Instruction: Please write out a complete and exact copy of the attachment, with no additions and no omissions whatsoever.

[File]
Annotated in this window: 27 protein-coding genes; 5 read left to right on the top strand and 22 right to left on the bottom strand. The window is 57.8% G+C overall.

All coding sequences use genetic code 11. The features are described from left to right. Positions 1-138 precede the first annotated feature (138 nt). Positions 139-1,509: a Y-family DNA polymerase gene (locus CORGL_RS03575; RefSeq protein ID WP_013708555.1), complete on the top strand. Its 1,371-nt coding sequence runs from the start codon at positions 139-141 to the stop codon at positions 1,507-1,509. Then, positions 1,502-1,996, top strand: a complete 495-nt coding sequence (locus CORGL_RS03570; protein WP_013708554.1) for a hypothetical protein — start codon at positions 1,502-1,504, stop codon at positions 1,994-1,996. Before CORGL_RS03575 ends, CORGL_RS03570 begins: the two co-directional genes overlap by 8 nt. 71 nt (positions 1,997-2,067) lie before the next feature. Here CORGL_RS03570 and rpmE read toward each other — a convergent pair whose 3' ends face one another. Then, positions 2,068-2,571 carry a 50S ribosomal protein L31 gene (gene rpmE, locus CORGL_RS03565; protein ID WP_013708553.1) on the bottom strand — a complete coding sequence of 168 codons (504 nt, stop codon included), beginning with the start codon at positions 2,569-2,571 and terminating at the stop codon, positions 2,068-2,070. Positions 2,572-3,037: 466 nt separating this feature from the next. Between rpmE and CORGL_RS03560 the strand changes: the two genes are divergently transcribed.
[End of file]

Annotated in this window: 27 protein-coding genes; 5 read left to right on the top strand and 22 right to left on the bottom strand. The window is 57.8% G+C overall.

All coding sequences use genetic code 11. The features are described from left to right. Positions 1-138 precede the first annotated feature (138 nt). Positions 139-1,509: a Y-family DNA polymerase gene (locus CORGL_RS03575; RefSeq protein ID WP_013708555.1), complete on the top strand. Its 1,371-nt coding sequence runs from the start codon at positions 139-141 to the stop codon at positions 1,507-1,509. Then, positions 1,502-1,996, top strand: a complete 495-nt coding sequence (locus CORGL_RS03570; protein WP_013708554.1) for a hypothetical protein — start codon at positions 1,502-1,504, stop codon at positions 1,994-1,996. Before CORGL_RS03575 ends, CORGL_RS03570 begins: the two co-directional genes overlap by 8 nt. 71 nt (positions 1,997-2,067) lie before the next feature. Here CORGL_RS03570 and rpmE read toward each other — a convergent pair whose 3' ends face one another. Then, positions 2,068-2,571 carry a 50S ribosomal protein L31 gene (gene rpmE, locus CORGL_RS03565; protein ID WP_013708553.1) on the bottom strand — a complete coding sequence of 168 codons (504 nt, stop codon included), beginning with the start codon at positions 2,569-2,571 and terminating at the stop codon, positions 2,068-2,070. Positions 2,572-3,037: 466 nt separating this feature from the next. Between rpmE and CORGL_RS03560 the strand changes: the two genes are divergently transcribed.